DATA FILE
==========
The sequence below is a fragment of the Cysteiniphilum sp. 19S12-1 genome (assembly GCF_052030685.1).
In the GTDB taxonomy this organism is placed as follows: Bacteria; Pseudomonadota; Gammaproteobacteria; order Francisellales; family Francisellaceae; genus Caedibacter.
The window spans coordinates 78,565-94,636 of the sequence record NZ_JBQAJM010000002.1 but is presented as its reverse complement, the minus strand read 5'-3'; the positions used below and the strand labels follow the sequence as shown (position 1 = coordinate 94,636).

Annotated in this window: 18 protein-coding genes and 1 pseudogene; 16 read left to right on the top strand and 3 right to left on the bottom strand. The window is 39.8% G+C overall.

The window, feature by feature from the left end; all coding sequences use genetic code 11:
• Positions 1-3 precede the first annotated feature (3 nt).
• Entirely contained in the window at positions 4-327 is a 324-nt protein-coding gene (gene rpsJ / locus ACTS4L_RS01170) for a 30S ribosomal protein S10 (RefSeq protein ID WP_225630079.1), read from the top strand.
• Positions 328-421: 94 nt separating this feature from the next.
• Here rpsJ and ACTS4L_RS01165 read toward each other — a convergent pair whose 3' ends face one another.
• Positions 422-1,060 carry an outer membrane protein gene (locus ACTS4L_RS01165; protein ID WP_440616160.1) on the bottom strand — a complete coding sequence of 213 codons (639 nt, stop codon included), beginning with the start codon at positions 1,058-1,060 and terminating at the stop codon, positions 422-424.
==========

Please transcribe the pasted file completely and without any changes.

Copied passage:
The sequence below is a fragment of the Cysteiniphilum sp. 19S12-1 genome (assembly GCF_052030685.1).
In the GTDB taxonomy this organism is placed as follows: Bacteria; Pseudomonadota; Gammaproteobacteria; order Francisellales; family Francisellaceae; genus Caedibacter.
The window spans coordinates 78,565-94,636 of the sequence record NZ_JBQAJM010000002.1 but is presented as its reverse complement, the minus strand read 5'-3'; the positions used below and the strand labels follow the sequence as shown (position 1 = coordinate 94,636).

Annotated in this window: 18 protein-coding genes and 1 pseudogene; 16 read left to right on the top strand and 3 right to left on the bottom strand. The window is 39.8% G+C overall.

The window, feature by feature from the left end; all coding sequences use genetic code 11:
• Positions 1-3 precede the first annotated feature (3 nt).
• Entirely contained in the window at positions 4-327 is a 324-nt protein-coding gene (gene rpsJ / locus ACTS4L_RS01170) for a 30S ribosomal protein S10 (RefSeq protein ID WP_225630079.1), read from the top strand.
• Positions 328-421: 94 nt separating this feature from the next.
• Here rpsJ and ACTS4L_RS01165 read toward each other — a convergent pair whose 3' ends face one another.
• Positions 422-1,060 carry an outer membrane protein gene (locus ACTS4L_RS01165; protein ID WP_440616160.1) on the bottom strand — a complete coding sequence of 213 codons (639 nt, stop codon included), beginning with the start codon at positions 1,058-1,060 and terminating at the stop codon, positions 422-424.